Famed American inventor and engineer Charles F. Kettering said,
“It is not a disgrace to fail…Learn how to fail intelligently, for failing is one of the great arts in the world.”
I like the idea that failure can be viewed positively. After all, failure is unavoidable in life. Everyone we know has failed. We don’t have the choice not to fail. Failure is a part of what it means to be human.
So the issue is: how do I fail? How do I make an art of failure? What does it mean to “fail intelligently”?
Here’s one thought:
To fail unintelligently is to think that my failures disqualify me. It is to think: “Because I have failed, I am a failure.”
(When this kind of thinking tries to sneak in the back door of my brain, I like to remind myself—gently—“Geoffery, if you don’t mind, that’s kind of a dumb way to fail. You need to fail smarter.”)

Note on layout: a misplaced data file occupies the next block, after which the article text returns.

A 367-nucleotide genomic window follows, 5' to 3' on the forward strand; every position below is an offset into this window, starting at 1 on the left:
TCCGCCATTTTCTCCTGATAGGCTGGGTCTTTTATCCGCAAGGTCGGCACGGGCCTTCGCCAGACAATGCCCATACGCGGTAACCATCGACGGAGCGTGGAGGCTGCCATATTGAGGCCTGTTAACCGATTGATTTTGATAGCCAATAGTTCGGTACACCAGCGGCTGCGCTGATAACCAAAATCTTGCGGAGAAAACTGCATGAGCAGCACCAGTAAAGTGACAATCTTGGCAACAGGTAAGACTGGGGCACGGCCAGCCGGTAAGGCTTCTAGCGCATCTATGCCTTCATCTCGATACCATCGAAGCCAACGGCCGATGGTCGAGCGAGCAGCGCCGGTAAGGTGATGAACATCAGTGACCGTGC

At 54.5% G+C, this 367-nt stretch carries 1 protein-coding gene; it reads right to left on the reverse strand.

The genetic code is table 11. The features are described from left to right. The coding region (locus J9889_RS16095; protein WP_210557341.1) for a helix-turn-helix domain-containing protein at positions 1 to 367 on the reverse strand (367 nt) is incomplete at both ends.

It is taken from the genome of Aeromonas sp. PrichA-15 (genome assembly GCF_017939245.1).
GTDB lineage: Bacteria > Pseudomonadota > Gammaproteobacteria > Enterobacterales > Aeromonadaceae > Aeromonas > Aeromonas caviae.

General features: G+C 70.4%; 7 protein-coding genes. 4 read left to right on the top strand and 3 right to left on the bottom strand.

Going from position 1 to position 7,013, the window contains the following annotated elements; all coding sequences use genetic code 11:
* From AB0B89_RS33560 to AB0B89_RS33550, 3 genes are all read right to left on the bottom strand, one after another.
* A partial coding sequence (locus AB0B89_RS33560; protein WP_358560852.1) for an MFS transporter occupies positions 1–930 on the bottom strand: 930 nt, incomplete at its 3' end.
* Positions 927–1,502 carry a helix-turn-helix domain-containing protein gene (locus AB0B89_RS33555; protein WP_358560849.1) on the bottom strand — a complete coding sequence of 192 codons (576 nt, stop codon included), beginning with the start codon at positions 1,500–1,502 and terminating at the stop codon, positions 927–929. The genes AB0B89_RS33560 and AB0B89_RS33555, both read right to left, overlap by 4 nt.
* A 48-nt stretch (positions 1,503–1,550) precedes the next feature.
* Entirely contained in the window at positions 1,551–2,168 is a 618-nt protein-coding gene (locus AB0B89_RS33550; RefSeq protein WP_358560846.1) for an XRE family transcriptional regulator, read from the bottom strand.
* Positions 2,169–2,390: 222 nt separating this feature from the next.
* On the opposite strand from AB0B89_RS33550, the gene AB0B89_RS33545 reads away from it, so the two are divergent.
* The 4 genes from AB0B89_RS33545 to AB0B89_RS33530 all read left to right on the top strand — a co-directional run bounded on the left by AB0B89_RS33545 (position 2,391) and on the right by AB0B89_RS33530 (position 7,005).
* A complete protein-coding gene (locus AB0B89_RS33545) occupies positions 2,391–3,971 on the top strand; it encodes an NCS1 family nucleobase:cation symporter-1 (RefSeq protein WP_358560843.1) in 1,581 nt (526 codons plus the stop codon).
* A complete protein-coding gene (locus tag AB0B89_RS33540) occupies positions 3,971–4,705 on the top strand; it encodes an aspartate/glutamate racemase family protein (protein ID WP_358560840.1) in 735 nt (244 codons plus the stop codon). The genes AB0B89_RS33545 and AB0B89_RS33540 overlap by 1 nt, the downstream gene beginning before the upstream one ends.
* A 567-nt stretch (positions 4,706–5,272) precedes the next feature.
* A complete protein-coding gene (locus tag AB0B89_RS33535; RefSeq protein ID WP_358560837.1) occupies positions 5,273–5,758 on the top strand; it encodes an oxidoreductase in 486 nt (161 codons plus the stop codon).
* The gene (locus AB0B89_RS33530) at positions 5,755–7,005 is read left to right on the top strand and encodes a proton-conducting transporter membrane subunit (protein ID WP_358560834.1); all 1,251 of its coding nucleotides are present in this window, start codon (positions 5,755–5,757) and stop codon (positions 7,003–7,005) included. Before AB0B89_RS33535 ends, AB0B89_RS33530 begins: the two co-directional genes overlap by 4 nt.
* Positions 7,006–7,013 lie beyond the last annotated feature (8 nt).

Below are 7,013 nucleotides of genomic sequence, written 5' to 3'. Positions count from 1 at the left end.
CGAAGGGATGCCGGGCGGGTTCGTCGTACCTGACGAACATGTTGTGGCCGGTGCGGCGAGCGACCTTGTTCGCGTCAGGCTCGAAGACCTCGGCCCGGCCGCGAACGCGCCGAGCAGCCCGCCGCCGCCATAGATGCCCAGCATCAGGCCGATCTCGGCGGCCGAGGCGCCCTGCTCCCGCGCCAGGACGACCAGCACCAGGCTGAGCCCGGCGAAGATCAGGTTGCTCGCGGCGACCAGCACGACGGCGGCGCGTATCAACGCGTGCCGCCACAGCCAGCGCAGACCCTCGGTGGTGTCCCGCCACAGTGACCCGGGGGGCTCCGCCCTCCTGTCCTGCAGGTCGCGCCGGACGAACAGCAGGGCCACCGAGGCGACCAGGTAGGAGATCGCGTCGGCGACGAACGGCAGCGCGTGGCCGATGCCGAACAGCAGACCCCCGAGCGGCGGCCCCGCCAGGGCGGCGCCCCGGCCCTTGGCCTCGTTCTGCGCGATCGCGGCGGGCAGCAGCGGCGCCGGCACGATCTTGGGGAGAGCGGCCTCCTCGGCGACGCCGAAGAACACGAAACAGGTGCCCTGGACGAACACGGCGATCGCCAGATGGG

To fail intelligently is to realize that my failures actually qualify me.
For example, in long-term relationships, it’s not failure to say, “I was wrong.” That actually qualifies us for relationship. It makes us more human, not less.
In his book Why Teach?, Mark Edmundson, professor of English at the University of Virginia, tells about a time he was introduced to speak. The one introducing him listed his accomplishments, degrees, books published, etc.
Edmundson stood up and said that he appreciated the introduction, but that every time he hears his resume described like that, he thinks of his “ghost resume”: the mistakes he’s made, the books he never finished, the bad ideas, etc.
Without the “ghost resume”, he said, the resume of accomplishments would not have been possible.
That’s a more intelligent way to fail. It turns failure into an art.